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Math Help - Polynomial Rings Over Fields

  1. #1
    Super Member Bernhard's Avatar
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    Polynomial Rings Over Fields

    I am reading Dummit and Foote Section 9.5 Polynomial Rings Over Fields II and need some help and guidance with the proof of Proposition 15.

    Proposition 15 reads as follow:

    Proposition 15. The maximal ideals in F[x] are the ideals (f(x)) generated by irreducible polynomials. In particular, F[x]/(f(x)) is a field if and only if f(x) is irreducible.

    Dummit and Foote give the proof as follows:

    Proof: This follows from Proposition 7 of Section 8.2 applied to the Principal Ideal Domain F[x].


    My problem
    - can someone show me how Proposition 15 above follows from Proposition 7 of Section 8.2 (see below for Proposition 7 of Section 8.2)

    I would be grateful for any help or guidance in this matter.


    Peter


    Dummit and Foote - Section 8.2 - Proposition 7

    Proposition 7. Every nonzero prime ideal in a Principal Ideal Domain is a maximal ideal.
    Last edited by Bernhard; May 31st 2013 at 02:57 AM.
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  2. #2
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    Re: Polynomial Rings Over Fields

    Quote Originally Posted by Bernhard View Post

    My problem
    - can someone show me how Proposition 15 above follows from Proposition 7 of Section 8.2 (see below for Proposition 7 of Section 8.2)
    Every field is a UFD, so F[x] is also a UFD. In light of Proposition 7 of Section 8.2, this means every non-zero prime ideal I of F[x] is maximal. I'm not sure if you've encountered this theorem, but it is immensely useful:

    Let R be any ring.
    An ideal I is maximal iff R/I is a field.
    An ideal I is prime iff R/I is an integral domain

    If you accept the theorem above (particularly the first one), all you'll need to show is that the irreducible polynomials are precisely the prime elements of F[x]. If you haven't read about the theorem above, or you're having trouble showing irreducible polynomials are prime, I can sketch the proof.
    Thanks from Bernhard
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  3. #3
    Super Member Bernhard's Avatar
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    Re: Polynomial Rings Over Fields

    Thanks Gusbob, it would be very helpful if you sketched the proof

    Peter
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    Re: Polynomial Rings Over Fields

    Quote Originally Posted by Bernhard View Post
    Thanks Gusbob, it would be very helpful if you sketched the proof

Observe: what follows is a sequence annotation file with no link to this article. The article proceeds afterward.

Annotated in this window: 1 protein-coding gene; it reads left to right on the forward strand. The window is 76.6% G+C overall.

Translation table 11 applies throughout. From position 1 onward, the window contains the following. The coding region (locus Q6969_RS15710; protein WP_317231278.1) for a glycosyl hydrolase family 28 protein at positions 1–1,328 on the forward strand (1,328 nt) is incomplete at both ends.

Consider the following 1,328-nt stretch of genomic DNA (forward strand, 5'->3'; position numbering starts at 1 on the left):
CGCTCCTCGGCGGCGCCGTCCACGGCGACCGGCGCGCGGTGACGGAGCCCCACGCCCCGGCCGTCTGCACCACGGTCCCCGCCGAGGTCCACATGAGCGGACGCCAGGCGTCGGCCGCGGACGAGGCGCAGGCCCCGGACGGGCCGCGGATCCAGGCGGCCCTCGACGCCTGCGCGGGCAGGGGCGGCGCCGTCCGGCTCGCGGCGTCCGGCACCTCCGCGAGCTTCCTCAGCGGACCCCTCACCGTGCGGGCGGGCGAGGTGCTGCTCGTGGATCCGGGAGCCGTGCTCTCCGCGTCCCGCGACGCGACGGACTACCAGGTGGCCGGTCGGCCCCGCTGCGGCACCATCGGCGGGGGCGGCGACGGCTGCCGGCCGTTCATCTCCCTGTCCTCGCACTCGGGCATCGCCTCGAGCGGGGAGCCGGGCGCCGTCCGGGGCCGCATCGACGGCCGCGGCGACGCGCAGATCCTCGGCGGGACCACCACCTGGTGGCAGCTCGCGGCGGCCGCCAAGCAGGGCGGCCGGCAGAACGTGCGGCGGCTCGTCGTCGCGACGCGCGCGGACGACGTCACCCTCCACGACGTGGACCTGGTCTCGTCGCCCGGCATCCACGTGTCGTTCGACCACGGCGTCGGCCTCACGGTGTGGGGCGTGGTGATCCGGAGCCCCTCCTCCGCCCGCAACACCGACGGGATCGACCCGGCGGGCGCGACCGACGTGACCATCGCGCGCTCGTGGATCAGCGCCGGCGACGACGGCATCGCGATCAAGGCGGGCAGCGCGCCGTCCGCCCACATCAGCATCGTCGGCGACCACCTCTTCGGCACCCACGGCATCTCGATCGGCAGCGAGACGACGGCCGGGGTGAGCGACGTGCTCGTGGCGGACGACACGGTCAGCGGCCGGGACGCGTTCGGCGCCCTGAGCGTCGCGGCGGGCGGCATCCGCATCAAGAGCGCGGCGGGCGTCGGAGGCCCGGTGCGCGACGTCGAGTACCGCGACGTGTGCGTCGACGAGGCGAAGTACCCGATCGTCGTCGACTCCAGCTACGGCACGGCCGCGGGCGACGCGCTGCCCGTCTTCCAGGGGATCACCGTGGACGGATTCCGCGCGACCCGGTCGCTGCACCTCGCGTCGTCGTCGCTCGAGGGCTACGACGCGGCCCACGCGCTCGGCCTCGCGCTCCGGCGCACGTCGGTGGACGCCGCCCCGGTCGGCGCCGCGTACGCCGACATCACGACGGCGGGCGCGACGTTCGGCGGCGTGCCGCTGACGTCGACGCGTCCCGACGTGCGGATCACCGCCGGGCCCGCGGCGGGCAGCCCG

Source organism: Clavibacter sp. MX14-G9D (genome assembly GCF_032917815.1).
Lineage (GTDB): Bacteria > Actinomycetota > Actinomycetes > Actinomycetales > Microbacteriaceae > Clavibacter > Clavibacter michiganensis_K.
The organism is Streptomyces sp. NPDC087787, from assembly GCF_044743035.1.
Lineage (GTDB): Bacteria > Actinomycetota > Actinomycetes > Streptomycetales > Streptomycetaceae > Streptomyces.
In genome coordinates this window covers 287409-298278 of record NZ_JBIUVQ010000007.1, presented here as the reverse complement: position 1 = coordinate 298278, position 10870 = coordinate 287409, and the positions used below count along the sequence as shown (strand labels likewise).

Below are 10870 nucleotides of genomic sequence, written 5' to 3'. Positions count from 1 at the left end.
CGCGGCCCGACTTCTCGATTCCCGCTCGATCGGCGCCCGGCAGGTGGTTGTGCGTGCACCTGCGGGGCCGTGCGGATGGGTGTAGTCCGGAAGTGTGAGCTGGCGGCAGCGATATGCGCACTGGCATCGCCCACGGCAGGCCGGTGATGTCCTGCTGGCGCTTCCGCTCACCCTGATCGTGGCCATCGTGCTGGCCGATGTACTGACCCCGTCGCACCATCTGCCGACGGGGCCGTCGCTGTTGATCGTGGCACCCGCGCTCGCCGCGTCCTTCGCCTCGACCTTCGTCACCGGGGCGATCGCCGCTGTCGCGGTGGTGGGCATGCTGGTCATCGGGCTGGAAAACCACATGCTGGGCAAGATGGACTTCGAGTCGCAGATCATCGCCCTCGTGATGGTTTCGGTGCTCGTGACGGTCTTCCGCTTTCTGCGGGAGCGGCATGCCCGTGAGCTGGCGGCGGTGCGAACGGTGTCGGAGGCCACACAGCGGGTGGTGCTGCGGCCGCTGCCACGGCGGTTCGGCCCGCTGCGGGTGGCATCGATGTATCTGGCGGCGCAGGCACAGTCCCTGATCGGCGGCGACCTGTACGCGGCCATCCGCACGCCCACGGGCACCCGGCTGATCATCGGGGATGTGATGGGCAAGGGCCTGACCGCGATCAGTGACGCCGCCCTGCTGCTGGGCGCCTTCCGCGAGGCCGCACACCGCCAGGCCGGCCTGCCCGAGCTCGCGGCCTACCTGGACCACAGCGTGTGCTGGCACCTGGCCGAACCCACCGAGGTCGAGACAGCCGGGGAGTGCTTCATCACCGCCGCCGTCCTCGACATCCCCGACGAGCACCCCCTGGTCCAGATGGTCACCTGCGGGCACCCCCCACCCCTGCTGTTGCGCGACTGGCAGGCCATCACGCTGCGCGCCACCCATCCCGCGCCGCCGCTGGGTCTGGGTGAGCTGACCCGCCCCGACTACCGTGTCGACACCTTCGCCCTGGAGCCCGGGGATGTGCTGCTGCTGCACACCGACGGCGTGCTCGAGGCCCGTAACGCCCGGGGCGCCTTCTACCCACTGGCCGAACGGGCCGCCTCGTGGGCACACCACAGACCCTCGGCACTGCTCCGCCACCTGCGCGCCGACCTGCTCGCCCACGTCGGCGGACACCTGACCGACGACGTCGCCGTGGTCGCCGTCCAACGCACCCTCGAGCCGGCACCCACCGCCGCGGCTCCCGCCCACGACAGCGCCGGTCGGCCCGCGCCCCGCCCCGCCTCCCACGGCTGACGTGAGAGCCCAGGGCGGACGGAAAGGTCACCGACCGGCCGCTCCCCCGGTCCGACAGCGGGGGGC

Peter
    Which one? Or both?
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  5. #5
    Super Member Bernhard's Avatar
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    Re: Polynomial Rings Over Fields

    Be great to see your proof of both

    Peter
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    Re: Polynomial Rings Over Fields

    Theorem: I is maximal iff R/I is a field

    Proof: Let J be a ideal such that I\subseteq J \subseteq R. By the correspondence theorem \overline{I}=(0)\subseteq\overline{J}\subseteq R/I, where \overline{I},\overline{J} denotes the image of I,J under the homomorphism r\mapsto r+I.

    If R/I is a field, there are only two possible ideals, so \overline{J} is either \overline{I} or R/I. This means J=I or J=R, so I is maximal.

    Conversely, if I is maximal, any ideal between I and R is I or R itself, so R/I only has two ideals, i.e. R/I is a field.




    Theorem: f(x) is irreducible iff (f(x)) is prime.

    Proof: Suppose (f(x)) is prime. If f(x) is constant and non-zero, then (f(x))=F[x], violating the primality of f(x). So f(x) cannot be constant. If f(x)=g(x)h(x), then g(x)h(x) \in (f(x)). Since (f(x)) is prime by assumption, without loss of generality assume g(x)\in (f(x)) (recall that an ideal I is prime if xy \in I \implies x\in I or y\in I). Then the degree of g(x) is at least that of the degree of f(x). But \deg f(x)=\deg g(x)+\deg h(x), so it must be that h(x) is a constant polynomial. Hence f(x) is irreducible.

    Now suppose f(x) is irreducible. Since we're in a UFD, it is enough to show that (f(x)) is maximal. Let I \subsetnoteq F[x] be an ideal containing f(x). We'll need to show that I=(f(x)). One has to note that F[x] is a principal ideal domain. So let I=(g(x)). Then (f(x))\subseteq(g(x))\subsetnoteq F[x]. The first inclusion means f(x)=g(x)h(x) for some polynomial h(x). The irreducibility of f(x) forces h(x) to be a unit (non-zero constant). Then f(x) divides g(x) as well, so (f(x))=(g(x))=I.
    Last edited by Gusbob; June 1st 2013 at 04:08 AM.
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    Re: Polynomial Rings Over Fields

    I made a mistake with my latex code, but now I can't edit it. In the last paragraph, the IF[x] should read I \subsetneq F[x] and the (g(x))F[x] should read (g(x))\subsetneq F[x].
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  8. #8
    Super Member Bernhard's Avatar
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    Re: Polynomial Rings Over Fields

    Thank you so much for your help ... Working through your posts carefully

    Thanks again!!! So very helpful!!!

    Peter
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